This pressure-sensitive case may change how you use your iPhone

“It doesn’t matter whether you give your iPhone a light tap or a hard press. Your phone responds the same, either way,” Timothy Stenovec reports for The Huffington Post. “But what if it didn’t?”

“Canopy, a Minneapolis-based startup, thinks touch screens limit how we interact with our smartphones,” Stenovec reports. “And this week at the International Consumer Electronics Show here, the company debuted the latest version of Sensus, an iPhone case that transforms the back and sides of your phone into large, pressure-sensitive touch pads.”

“This, Canopy says, has two advantages: It allows people to use their phones without touching the screen, increasing the viewable area (great for playing games). It also lets people use varying pressure to get different responses from apps and games,” Stenovec reports. “‘It’s a whole new dimension to applications that isn’t currently available on anything,’ Ian Spinelli, the marketing coordinator for Canopy, said in an interview. Spinelli demonstrated the pressure-sensitive features by using the back of his iPhone as a scale to weigh a bottle. He also took a selfie (of course!) by squeezing the sides of case.”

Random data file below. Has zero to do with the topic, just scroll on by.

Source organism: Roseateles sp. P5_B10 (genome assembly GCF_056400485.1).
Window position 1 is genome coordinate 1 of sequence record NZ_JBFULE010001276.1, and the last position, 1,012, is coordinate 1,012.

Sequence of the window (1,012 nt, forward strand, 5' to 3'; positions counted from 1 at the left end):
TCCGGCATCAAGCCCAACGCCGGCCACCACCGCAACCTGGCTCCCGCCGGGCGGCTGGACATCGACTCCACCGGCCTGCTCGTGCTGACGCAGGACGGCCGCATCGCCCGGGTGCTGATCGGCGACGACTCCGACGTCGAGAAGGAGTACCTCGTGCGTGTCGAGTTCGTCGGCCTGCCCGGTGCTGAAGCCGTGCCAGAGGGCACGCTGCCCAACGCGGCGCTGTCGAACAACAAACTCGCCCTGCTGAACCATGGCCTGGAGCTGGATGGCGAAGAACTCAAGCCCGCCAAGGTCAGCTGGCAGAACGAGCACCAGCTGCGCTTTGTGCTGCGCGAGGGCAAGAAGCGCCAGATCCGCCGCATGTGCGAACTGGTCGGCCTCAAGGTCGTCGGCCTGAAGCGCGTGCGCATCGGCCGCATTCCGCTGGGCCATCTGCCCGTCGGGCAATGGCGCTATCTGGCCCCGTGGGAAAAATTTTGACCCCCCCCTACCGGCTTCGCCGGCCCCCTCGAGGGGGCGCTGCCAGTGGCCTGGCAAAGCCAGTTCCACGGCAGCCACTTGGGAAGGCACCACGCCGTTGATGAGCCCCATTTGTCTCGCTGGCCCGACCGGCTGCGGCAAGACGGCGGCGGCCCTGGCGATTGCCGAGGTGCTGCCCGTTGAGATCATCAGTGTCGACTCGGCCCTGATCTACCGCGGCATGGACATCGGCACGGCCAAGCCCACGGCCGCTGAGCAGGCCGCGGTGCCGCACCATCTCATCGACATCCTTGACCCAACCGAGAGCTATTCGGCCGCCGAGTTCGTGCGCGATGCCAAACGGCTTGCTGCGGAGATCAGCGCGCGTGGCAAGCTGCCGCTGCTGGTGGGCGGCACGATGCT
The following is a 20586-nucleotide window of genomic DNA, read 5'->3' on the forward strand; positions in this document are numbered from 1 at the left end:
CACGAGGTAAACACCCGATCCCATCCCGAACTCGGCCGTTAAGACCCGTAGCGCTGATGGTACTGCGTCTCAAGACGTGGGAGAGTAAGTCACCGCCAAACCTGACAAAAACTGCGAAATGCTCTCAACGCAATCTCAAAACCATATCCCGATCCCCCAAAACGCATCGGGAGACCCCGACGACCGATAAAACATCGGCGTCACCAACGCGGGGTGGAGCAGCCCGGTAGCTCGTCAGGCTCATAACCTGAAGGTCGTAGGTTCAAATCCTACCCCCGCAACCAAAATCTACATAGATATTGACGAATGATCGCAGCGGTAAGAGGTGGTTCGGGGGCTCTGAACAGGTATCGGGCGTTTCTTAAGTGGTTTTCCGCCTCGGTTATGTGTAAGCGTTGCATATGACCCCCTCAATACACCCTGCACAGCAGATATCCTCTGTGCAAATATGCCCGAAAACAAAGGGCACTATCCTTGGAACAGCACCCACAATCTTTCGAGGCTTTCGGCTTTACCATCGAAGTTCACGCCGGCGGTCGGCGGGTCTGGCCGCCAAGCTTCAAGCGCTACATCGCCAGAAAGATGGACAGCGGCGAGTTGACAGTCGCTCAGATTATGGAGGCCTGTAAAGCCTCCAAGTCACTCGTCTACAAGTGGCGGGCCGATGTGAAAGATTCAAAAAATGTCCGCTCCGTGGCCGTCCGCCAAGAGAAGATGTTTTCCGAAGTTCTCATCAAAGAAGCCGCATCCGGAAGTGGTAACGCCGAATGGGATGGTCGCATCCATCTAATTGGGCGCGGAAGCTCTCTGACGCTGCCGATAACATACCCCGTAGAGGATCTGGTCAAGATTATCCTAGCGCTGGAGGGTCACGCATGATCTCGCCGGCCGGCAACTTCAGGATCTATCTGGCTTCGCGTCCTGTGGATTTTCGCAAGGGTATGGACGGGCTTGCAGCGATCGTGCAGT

Read more in the full article here.

[Thanks to MacDailyNews Reader “Edward W.” for the heads up.]


  1. Apple had a patent granted a couple/few years ago where all surfaces of a device could be touch sensitive.

    I think it dealt with the tech behind the concept.

    It was pretty developed as I recall.

      1. Writing kewl makes yew sound like a fewl.
        (My apologies Derek – I couldn’t resist – I really tried! I know I’m a real tewl for writing that and hope yew’ll forgive me!)

        1. Haha! I haven’t heard that one. I keep waiting for the current youth culture to come up with a new obsessive superlative. Back in the early 1990s it was the mocking reformation of ‘cool’ in to ‘kewl’. I sometimes use it in my own mocking words ‘RadiKewl!’ and ‘NiffyKewl!’

          No doubt the new superlative is out in the current culture and I have to catch up. In the meantime, I rotate between various retro superlatives for my own amusement.

          One ancient superlative I shall NEVER use is ‘groovy’. I equate it with bell bottoms, plastic suits, vacuous hippies and general late 1960s cultural nausea, to which my generation responded with punk, new wave and grunge. 😉

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